If you want proof of that just cue up your stylus and play track 1 Side 1 – ‘Santa Claus Is Back in Town’ and marvel again at the sheer majestic glory that was the voice and persona of the young Elvis Presley!

The sensuous power of his singing here leaves the pretenders to his throne suffocating in dust!

Elvis don’t need no reindeer nor no sack on his back.

No, when he rolls up in his big black Cadillac – Whoa! Whoa! Whoa!

Here’s a Santa that will always be welcome back in town by every pretty baby the town can hold.

His magnetism, vocal assurance and sheer delight in his prowess shines through every bar.

There will always and forever only be one King.

 

The Alphabet Series continues on 15/17/19 and 21 December.

Don’t Miss One!

 

Christmas Alphabet I for In The Bleak Midwinter : Shawn Colvin & Bert Jansch

We live, now, in a world where, at the flick of a switch, we can be bathed in brilliant light.

But, for millennia it was not so.

We lived in a world lit only by Fire.

Huddled in the darkness we looked with awe and supplication to the celestial lamps in the sky.

The Stars, The Moon and The Sun.

By observation and calculation we learned to predict the movements of these Heavenly Bodies (oft times believing them to be the actual bodies of the gods who bestowed the light upon us).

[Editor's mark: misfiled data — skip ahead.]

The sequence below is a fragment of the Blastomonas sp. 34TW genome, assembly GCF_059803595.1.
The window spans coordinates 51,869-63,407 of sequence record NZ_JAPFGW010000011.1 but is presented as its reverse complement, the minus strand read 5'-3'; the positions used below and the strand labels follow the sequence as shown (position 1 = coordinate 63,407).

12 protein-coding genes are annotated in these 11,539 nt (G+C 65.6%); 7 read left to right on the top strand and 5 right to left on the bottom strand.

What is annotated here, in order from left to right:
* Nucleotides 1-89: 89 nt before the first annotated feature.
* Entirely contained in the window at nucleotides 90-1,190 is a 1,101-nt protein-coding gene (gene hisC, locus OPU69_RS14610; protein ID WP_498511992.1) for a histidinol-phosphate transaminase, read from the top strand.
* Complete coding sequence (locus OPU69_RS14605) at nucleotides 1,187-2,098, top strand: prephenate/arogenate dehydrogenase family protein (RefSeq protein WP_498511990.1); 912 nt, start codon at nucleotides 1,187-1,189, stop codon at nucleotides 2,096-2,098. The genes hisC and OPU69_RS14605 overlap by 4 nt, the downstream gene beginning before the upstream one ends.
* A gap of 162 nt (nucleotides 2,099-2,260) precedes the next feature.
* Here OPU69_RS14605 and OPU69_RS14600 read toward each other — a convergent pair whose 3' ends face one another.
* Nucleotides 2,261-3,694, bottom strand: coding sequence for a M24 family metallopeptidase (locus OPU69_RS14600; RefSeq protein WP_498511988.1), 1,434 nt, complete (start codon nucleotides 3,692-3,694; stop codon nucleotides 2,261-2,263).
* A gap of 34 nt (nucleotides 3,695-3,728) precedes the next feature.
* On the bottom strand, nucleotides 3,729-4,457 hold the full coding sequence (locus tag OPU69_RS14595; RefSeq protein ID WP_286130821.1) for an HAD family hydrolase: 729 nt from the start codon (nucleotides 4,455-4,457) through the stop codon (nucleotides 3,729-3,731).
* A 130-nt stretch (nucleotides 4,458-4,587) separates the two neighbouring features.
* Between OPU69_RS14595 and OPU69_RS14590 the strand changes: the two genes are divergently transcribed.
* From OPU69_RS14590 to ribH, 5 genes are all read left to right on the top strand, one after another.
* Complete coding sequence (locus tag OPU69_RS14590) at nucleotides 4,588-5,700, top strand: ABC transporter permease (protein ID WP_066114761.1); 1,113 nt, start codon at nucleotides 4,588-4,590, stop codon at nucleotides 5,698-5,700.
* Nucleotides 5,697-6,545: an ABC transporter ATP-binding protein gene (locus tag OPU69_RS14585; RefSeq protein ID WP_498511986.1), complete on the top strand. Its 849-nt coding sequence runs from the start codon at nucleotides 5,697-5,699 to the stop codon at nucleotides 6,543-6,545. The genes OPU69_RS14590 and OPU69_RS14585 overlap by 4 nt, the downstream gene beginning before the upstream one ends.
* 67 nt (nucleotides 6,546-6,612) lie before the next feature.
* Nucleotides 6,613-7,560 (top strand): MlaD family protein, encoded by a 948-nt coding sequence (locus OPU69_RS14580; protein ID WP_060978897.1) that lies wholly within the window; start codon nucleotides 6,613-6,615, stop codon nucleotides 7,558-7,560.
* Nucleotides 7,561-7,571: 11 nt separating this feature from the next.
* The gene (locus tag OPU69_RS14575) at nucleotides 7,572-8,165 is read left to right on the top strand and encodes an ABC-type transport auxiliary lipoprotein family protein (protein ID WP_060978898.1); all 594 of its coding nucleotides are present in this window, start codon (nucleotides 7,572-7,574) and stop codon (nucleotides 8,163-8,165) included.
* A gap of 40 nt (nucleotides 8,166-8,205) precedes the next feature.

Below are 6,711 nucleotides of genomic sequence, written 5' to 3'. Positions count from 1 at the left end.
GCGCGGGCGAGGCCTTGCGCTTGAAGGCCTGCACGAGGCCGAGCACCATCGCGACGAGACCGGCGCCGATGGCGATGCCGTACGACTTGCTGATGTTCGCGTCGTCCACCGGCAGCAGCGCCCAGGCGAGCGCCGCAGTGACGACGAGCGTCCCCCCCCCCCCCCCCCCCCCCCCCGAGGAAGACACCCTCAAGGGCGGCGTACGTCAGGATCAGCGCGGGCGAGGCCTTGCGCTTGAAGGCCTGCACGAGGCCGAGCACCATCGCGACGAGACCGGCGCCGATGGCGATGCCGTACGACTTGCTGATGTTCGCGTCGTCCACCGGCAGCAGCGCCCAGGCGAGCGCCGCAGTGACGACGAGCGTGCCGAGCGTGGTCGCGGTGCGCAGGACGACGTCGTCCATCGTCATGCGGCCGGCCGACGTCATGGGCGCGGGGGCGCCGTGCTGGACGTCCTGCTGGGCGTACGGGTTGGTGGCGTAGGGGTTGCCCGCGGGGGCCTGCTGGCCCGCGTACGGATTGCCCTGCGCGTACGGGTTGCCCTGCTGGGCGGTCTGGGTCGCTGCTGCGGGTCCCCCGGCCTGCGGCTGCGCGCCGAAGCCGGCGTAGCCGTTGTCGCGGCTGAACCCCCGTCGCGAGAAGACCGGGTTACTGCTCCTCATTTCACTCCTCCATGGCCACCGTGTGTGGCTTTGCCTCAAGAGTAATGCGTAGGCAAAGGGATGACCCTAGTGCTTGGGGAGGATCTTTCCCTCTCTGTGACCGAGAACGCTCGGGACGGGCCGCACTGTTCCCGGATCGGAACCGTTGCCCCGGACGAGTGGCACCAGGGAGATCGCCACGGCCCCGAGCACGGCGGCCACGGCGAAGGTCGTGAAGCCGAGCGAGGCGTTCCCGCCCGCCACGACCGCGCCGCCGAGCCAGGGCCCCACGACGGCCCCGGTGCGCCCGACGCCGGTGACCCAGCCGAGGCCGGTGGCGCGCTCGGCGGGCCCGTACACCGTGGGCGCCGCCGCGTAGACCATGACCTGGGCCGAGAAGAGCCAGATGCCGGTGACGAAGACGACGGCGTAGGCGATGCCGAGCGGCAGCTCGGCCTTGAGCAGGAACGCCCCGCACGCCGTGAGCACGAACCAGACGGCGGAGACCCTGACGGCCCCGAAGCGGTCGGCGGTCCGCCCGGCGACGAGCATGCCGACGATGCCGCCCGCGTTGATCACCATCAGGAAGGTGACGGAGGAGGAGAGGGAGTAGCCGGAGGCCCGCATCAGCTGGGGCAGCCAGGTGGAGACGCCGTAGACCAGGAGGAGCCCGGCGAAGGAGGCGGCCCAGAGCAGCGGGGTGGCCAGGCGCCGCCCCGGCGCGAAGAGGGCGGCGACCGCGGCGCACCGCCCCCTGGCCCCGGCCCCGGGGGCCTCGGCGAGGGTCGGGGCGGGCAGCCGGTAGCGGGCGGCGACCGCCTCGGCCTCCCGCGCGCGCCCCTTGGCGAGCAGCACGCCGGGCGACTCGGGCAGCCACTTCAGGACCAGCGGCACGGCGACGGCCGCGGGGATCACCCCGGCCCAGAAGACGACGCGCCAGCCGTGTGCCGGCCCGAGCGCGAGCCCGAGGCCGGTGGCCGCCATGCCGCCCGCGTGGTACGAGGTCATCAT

We came to know that there was a cosmic dance and that, magically, in December, out of the depths of darkness, the first light of the rising sun signalled rebirth for the land, the crops and for the people.

No matter how dark it gets there is hope, belief, that the light and the warmth it brings will always return.

At Newgrange, in Ireland, before Stonehenge or The Pyramids, the Ancients built a stone vault in honour of the return of the light.

In this vault, at exactly 8.58am each December 21st, the light penetrates to the furthest reaches where the souls of the dead abide.

The light comes once more to the dead.

Heaven and Earth are joined once again.

In the bleak midwinter the cosmic promise is fulfilled.

The sun shines along the passage floor into the inner chamber at newgrange during the 2013 Winter Solstice at Newgrange. Photograph: Alan Betson

 

‘First light like share-shine in a furrow

 Steadily deeper, farther available,

Creeping along the floor of the passage grave

To backstone and capstone, to hold its candle

Inside the cosmic hill. Who dares say ‘love’

At this cold coming? Who would dare not say it?’ (Seamus Heaney)

Though the frosty wind makes moan and earth stands hard as iron and though the snow falls snow on snow on snow there is an end to the bleak midwinter.

The light returns.

Hope returns.

Shawn Colvin with a tender version of Christina Rossetti’s great Christmas Carol.

Shawn lets the Mystery Be.

Now, Bert Jansch, has always been able to let the Mystery Be.

His plays the guitar in quest of the mysteries we all feel as we look up at those celestial lamps.

His genius is to conjure from six strings ancient knowings that cannot be expressed in words.

Surely among the tribe at Newgrange there were musicians and singers waiting, with bated breath, for that redemptive first light at all those years ago.

If they were able to hear Bert play now they would recognise, at once, a Brother.

The Alphabet Series continues on 13/15/17/19 and 21 December.

Don’t miss One!

 

Christmas Alphabet : R for Rickie Lee Jones & Ramsey Lewis

At Christmas Time we have a tradition that the honour of placing the Star atop the Tree falls to the youngest in the family.